The New Hampshire Supreme Court says electric utilities like Eversource should be allowed to invest in natural gas pipelines.
Tuesday’s ruling reverses a 2016 order by the state Public Utilities Commission.
Eversource wanted to invest in a natural gas pipeline called Access Northeast, they said, as a means of shoring up the region's electric fuel supplies.
Regulators said that would go against the legislature's restructuring of New Hampshire's electric system.
That policy, also known as deregulation, says companies can't own both power plants and the means of delivering that power to customers.
Now, the state Supreme Court has ruled Eversource should be able to invest in pipeline capacity.
“We discern that the primary intent of the legislature in enacting [restructuring] was to reduce electricity costs to consumers,” the majority opinion states.
The court declined to address whether natural gas supply counts as electric generation, but says that more broadly, restructuring was meant to lower rates, not just separate generation from transmission.
One justice dissented, saying in a minority opinion that “the majority misses the forest for the trees.”
And state ratepayer advocate Don Kreis, who works alongside the PUC, casts the ruling as a threat to restructuring in a Tweet.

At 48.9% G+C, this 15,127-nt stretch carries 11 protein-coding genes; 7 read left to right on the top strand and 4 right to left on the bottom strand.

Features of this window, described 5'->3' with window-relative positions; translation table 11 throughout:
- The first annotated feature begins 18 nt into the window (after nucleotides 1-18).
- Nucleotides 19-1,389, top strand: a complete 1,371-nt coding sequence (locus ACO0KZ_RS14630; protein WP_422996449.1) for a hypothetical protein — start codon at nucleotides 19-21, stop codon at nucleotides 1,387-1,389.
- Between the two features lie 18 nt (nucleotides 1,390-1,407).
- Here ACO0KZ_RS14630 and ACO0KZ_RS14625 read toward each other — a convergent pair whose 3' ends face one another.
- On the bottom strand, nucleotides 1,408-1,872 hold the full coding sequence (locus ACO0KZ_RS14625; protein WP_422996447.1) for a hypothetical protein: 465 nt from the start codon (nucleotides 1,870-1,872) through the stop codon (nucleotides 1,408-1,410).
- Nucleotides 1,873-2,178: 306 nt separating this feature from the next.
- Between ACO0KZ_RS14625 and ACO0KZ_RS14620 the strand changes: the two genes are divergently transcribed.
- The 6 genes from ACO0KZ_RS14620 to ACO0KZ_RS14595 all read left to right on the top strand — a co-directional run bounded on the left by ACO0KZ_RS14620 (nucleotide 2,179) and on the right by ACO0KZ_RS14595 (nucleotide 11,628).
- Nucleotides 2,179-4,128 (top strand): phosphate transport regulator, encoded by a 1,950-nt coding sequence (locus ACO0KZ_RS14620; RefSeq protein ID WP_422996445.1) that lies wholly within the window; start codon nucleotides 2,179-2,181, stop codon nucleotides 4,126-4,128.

Meanwhile, Eversource is lauding the ruling, saying in a statement it has “broad implications for New Hampshire’s energy future.”
“For example, there is little question that customers in New Hampshire and the region will benefit from an increased supply of natural gas to be used to create electricity,” the statement says.
The company says it will also ask the PUC to reconsider its denial of a power purchase agreement with Hydro Quebec over the besieged Northern Pass transmission line.
“The PUC’s denial, which led to removal of the agreement and its associated benefits from the New Hampshire siting application, was based on the same flawed legal analysis that the Supreme Court today overturned,” Eversource says.
The PUC will now have to reconsider Eversource's natural gas case with the court's ruling in mind.
Meanwhile, the state Site Evaluation Committee – which has some overlap with the PUC – will meet Thursday to discuss whether to re-hear the Northern Pass application, which it rejected earlier this year.
The International Brotherhood of Electrical Workers, which would get to help build projects like Northern Pass, also praised the Supreme Court decision Tuesday.
They’re calling for PUC and SEC chair Martin Honigberg to resign, and for the SEC to reconsider Northern Pass with the new legal analysis of the restructuring law in mind.